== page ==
Federal Communications Commission Walks Away From Net Neutrality Talks
August 6, 2010 at 4:24 AM (PT)
Federal regulators have decided to walk away from negotiations between Web companies and Internet Service Providers over so-called Net Neutrality rules, which would prevent discrimination in the way online traffic is treated. THE LOS ANGELES TIMES reports the FEDERAL COMMUNICATIONS COMMISSION would no longer try brokering a deal among various phone, cable TV and Internet companies, saying that weeks of talks had not "generated a robust framework to preserve openness and freedom of the Internet."
YESTERDAY (NET NEWS 8/5), ALL ACCESS reported that FCC Chairman JULIUS GENACHOWSKI has been trying to salvage his efforts by negotiating directly with a handful of the biggest Web firms and network service providers. His goal is for those firms to put aside their differences on how ISPs control content on their networks and agree on legislation that GENACHOWSKI can present to Congress.
THE NEW YORK TIMES had reported that two of the largest players on the web, GOOGLE and VERIZON "are nearing an agreement that could allow VERIZON to speed some online content to Internet users more quickly if the content’s creators are willing to pay for the privilege." However, those companies deny that report, with a GOOGLE representative saying "We have not had any conversations with VERIZON about paying for carriage of GOOGLE traffic. We remain as committed as we always have been to an open Internet."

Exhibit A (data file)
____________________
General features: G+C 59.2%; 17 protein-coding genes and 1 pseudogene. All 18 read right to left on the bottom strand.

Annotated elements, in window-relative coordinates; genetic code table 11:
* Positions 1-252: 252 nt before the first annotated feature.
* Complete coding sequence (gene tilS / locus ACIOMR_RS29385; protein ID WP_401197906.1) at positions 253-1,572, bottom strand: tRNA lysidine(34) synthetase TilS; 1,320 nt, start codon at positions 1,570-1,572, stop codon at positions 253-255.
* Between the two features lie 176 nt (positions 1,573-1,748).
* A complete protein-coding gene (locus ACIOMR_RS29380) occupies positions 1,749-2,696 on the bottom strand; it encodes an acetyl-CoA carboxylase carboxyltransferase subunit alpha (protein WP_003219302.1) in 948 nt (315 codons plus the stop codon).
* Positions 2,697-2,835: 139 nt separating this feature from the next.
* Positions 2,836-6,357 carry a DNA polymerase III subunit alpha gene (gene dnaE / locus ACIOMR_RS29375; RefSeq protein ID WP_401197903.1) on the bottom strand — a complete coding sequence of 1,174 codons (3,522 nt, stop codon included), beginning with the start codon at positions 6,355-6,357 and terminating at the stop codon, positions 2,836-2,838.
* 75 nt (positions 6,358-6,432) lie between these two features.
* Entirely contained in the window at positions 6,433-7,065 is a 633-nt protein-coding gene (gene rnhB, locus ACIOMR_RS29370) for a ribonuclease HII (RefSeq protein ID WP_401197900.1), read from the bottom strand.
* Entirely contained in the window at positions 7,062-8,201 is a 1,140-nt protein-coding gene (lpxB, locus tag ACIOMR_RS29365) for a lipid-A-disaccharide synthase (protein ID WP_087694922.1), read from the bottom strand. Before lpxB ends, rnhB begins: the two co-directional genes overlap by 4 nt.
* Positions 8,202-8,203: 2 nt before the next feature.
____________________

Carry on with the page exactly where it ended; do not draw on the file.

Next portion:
"The FCC talks made good progress toward consensus on a number of points," said VERIZON EVP TOM TAUKE. He told the L.A. TIMES VERIZON "will continue to work with the FCC, Congress and all interested parties" to ensure that the Internet remains open.
AT&T Sr. EVP JIM CICCONI said AT&T was "disappointed that the Net Neutrality talks convened by the FCC have broken down." He added, "We put a number of significant concessions on the table and, despite TODAY's setback, remain convinced that a consensus solution can be achieved."
Are Wireless Networks Different?
CNET.COM, however, has a different take on net neutrality, writing "Lost in the hubbub of whether GOOGLE and VERIZON are nearing a secret deal to tier the Internet is the truth that few will say out loud: Net neutrality is dead on wireless networks."
The report claims the companies involved may have already agreed on how to handle web traffic on wireless networks.
Read the full report here.